Keynes’s Major Result from Part II of the A Treatise on Probability was that Non Numerical Probabilities must be Non Additive

(Pages: 01-07)

Michael Emmett Brady*

California State University, Dominguez Hills, College of Business Administration and Public Policy, Department of Operations Management, 1000 East Victoria St, Carson, California 90747, US

Abstract:

Keynes’s major accomplishment in Part II of the A Treatise on Probability (1921) was to show that the addition property of the mathematical calculus of probability could only be operationalized in certain circumstances where the evidential weight of the argument, V (a/h) = w, was equal to a w of 1, where 0≤w≤1, so that the decision maker had a complete data/evidence set. All relevant information or evidence had be known before any decision had to be made. Thus, all numerical probabilities are additive ,so that they would sum to 1.However,Keynes argued that there were also non numerical probabilities ,which were non additive because of the existence of missing ,relevant data or evidence, that would not sum to 1.By far the most important case was sub additive, as opposed to super additive, probabilities, which would sum to less than 1.Note that ordinal probabilities can’t be non-additive, since they can’t sum to less than 1 . Keynes showed that non numerical probabilities , which were non additive because they summed to less than 1, had to be interval valued probabilities with a lower (greatest lower bound)and a upper(least upper bound) bound. This followed from Boole’s 1854 The Laws of Thought (Boole, 1854, pp.265-268).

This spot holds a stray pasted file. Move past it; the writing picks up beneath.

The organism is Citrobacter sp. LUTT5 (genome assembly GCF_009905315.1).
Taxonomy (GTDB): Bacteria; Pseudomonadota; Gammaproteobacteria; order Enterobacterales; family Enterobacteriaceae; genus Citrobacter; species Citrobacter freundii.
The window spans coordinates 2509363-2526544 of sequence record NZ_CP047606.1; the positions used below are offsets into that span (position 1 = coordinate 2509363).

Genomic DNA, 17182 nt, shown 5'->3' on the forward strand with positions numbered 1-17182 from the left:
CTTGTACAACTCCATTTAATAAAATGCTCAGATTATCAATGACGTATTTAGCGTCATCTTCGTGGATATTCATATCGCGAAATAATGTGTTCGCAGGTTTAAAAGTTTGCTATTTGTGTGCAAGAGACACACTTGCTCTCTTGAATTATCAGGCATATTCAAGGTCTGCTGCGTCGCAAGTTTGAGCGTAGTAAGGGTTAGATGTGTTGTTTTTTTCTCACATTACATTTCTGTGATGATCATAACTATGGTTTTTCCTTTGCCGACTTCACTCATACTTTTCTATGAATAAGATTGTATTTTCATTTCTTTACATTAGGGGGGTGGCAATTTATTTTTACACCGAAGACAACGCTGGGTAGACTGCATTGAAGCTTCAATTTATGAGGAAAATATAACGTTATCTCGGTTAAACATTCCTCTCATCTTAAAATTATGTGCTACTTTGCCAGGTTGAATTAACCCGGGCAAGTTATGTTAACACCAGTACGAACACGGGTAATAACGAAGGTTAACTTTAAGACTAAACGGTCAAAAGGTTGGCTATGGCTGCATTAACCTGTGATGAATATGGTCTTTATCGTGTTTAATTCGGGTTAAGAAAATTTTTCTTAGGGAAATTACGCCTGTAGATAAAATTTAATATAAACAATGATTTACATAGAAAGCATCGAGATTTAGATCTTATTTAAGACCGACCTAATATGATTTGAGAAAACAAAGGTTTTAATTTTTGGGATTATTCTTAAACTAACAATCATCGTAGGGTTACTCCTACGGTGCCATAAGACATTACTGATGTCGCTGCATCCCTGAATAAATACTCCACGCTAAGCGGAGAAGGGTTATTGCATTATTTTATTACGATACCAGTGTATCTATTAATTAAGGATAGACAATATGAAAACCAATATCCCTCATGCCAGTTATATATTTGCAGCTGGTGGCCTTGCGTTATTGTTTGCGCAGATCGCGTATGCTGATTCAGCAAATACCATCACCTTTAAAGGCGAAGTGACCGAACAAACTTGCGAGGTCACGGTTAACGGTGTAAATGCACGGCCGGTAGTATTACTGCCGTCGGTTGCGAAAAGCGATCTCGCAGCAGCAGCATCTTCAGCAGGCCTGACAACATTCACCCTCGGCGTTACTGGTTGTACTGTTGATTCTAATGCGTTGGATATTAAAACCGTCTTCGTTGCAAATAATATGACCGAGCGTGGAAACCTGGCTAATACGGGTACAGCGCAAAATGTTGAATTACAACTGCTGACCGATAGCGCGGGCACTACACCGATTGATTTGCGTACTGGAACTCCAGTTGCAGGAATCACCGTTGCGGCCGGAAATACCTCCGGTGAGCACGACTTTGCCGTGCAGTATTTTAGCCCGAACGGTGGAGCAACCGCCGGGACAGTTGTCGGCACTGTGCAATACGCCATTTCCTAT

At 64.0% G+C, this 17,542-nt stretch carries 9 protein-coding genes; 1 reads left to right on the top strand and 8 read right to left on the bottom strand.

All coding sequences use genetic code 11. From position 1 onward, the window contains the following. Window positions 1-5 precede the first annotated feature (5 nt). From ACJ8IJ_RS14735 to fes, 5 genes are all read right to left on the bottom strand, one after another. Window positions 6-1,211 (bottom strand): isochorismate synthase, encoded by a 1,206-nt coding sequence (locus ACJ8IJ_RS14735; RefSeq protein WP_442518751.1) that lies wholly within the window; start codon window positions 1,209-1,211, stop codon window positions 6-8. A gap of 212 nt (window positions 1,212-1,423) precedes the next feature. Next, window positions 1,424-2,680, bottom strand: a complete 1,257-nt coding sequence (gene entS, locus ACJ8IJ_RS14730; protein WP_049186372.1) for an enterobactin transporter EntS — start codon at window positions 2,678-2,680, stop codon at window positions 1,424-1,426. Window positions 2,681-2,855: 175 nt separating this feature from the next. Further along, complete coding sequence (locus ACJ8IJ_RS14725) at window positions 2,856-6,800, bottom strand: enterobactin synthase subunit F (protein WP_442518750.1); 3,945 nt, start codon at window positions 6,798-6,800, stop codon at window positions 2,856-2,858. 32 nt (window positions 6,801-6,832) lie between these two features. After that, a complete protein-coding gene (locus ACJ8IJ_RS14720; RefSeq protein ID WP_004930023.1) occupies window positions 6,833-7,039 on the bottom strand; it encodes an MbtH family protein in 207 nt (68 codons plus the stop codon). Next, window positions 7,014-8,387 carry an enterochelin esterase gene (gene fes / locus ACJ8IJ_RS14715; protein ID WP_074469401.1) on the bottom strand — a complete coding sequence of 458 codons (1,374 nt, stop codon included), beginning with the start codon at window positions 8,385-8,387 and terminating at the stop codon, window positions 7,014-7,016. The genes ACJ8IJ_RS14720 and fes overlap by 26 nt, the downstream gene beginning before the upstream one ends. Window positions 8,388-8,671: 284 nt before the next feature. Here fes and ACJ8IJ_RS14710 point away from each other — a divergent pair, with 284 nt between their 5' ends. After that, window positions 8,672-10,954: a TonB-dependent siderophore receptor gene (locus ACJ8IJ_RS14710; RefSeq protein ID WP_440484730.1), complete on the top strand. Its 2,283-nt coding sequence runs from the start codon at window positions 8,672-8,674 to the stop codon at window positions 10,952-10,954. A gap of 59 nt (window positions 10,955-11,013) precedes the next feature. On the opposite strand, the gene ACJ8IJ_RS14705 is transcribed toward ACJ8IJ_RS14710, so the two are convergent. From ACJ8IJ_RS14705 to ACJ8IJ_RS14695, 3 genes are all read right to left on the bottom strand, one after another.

The adherents of the Heterodox ,Post Keynesian, and Institutionalist schools of economics such as Skidelsky (1983,1992,2010), O’Donnell (2003,2012,2014), Carabelli (1985,1988,1994,1995,2003,2009), Dow (2003), Lawson(1985), and Runde (1994,2003), for example, all argue that Keynes’s non numerical probabilities were ordinal probabilities. However, this conclusion can’t be correct, because ordinal probability has nothing to do with the question of whether probabilities are additive or non-additive. Numerical and ordinal probability can’t deal with nonmeasurability, non-comparability or incommensurability. Such problems require nonlinear and non-additive approaches to measurement. Keynes’s and Boole’s initial, imprecise approaches to probability, using interval valued probability, can do this. Boole and Keynes should be recognized as the founders of the imprecise probability approach to decision making.

It is unclear whether any economists or philosophers covered Part II of the A Treatise on Probability in the 20th or 21st centuries. It appears that readers, like Emile Borel, the French mathematician, skipped Part II of the A Treatise on Probability. This is why the claim, that Keynes’s non numerical probabilities had to be ordinal probabilities, which directly contradicts Keynes’s technical position that they are non-additive, continues to be generally accepted nearly one hundred years after the publication of Keynes’s A Treatise on Probability. 

Keywords:

Non-additive, Imprecise probability, Non-linear, Interval valued probability, Lower bound, Upper bound, Indeterminate.